Sammy Sosa heard that Cubs chairman Tom Ricketts was open to repairing the relationship between the slugger and the team and had a single message to that regard on Wednesday: call.
"I saw that the owner said he wanted to reach me, speak to me,'' Sosa said in a 10-minute webchat on Ustream from Fort Lauderdale, Fla. "I don't have any problem with that. They know where I am. If they want to find me, they have to call me. I'm always available.''
With a poster of himself on the wall behind him, Sosa said he still follows the team where he spent 13 seasons of his career.
Sosa was a fan favorite during his time in the Windy City but his popularity took a dive after a corked bat incident and after he made a list of players who failed tests for performance-enhancing drugs.
The Ricketts family took over the team in 2009, five years after Sosa parted ways with the Cubs.
"It's a great question," Ricketts said Saturday at the Cubs Convention when asked if he'd reach out to Sosa. "Maybe we should revisit that. ... When we got here there wasn't much communication, and we really haven't focused on it. ... Maybe it's an issue we pick up this year."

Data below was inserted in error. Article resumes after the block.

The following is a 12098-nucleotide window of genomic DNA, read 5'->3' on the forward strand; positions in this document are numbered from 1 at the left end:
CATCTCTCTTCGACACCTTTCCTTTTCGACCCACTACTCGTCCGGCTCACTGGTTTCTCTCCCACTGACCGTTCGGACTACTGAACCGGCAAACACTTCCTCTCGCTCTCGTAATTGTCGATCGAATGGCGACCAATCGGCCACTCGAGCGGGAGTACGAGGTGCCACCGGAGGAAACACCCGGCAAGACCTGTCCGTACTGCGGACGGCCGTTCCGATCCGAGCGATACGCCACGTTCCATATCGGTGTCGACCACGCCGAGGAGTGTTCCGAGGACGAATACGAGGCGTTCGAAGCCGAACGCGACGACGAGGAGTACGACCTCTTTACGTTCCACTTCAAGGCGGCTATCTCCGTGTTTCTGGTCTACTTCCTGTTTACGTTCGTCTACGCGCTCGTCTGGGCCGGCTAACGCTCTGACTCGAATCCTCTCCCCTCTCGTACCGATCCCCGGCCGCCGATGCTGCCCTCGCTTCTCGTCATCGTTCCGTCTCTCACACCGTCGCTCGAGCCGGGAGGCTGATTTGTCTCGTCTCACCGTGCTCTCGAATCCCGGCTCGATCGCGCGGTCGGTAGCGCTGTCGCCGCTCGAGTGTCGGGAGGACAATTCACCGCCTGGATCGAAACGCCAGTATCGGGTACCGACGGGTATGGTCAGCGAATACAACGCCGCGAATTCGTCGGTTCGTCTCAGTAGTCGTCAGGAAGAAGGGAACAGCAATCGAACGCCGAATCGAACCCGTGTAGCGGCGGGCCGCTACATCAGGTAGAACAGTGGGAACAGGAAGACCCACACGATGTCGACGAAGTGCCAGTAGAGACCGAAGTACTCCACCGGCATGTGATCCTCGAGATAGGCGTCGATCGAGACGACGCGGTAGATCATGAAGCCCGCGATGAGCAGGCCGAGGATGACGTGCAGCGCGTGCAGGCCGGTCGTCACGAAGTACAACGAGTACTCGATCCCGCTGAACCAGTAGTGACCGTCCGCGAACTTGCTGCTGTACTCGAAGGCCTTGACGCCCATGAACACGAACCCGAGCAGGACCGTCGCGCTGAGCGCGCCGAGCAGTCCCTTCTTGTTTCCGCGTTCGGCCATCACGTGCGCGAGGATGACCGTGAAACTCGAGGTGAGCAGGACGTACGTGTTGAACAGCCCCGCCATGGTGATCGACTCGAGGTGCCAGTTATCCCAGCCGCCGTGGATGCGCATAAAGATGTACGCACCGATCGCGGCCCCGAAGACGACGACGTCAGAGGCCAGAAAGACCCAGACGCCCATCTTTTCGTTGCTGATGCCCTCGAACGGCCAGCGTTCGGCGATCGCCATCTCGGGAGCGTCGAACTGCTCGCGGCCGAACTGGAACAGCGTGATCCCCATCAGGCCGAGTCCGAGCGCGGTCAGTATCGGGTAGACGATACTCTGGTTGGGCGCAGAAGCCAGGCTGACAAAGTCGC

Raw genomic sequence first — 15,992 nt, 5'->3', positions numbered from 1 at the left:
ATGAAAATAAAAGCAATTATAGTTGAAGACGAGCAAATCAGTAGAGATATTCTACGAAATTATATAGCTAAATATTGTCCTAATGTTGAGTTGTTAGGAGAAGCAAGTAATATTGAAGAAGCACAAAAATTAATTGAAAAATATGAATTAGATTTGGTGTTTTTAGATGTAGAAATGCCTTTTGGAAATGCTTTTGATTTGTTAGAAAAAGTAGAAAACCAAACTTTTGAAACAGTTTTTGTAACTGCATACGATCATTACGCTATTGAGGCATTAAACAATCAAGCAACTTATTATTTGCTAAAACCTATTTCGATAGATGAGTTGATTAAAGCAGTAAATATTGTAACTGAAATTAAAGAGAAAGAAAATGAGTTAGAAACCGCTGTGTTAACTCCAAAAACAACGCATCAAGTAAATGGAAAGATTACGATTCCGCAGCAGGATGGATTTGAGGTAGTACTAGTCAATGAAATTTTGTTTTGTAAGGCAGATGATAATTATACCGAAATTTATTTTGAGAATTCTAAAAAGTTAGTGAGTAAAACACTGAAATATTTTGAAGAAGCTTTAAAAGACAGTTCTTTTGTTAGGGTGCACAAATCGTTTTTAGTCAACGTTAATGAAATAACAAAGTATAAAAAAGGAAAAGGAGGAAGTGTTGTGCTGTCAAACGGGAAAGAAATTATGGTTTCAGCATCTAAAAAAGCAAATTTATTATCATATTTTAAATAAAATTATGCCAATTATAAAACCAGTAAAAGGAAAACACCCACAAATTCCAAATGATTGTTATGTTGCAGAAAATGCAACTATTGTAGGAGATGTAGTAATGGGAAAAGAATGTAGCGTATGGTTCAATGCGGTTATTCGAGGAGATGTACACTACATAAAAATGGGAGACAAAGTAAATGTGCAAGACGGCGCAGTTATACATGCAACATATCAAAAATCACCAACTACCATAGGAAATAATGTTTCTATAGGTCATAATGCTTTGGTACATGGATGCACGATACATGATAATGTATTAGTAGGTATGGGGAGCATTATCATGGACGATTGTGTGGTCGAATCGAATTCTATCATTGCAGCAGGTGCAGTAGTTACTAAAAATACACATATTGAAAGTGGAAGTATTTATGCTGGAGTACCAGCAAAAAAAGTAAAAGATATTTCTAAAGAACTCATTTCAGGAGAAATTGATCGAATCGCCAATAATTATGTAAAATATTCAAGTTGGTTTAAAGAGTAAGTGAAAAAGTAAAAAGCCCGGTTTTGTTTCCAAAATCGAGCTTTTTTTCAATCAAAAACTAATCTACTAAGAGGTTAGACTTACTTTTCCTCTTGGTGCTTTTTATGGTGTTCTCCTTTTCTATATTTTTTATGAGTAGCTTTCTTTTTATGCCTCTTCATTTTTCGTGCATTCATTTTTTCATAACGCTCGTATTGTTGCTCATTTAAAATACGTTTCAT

Whatever call does come from the Cubs, Sosa said he isn't open to coaching.
"My life, my career has been such a great career that I believe that my ability is not to be a coach. No offense. Maybe one day, we never know. But right now, I have two beautiful companies with Riverhead Homes and Injex 21, which is moving forward very strongly."
No. 21 did say, however, that despite his past issues, he believes he and Mark McGwire belong in the Baseball Hall of Fame.
"I think so. I'm not going to come here and say anything that is going to jeopardize my future, but definitely time will determine everything," Sosa said. "Right now, whatever it is, it is. I'm not anybody to go out there and say anything that I don't have to say. I'm waiting for my time. I'm not that type of person, I don't like controversy. I'm going to wait here, but definitely time will determine everything."
The former Cubbie received 12 percent of the vote for the Hall of Fame this year, the first he was on the ballot. The Baseball Writers' Association of America earlier this month failed to elect a single player to the 2013 class.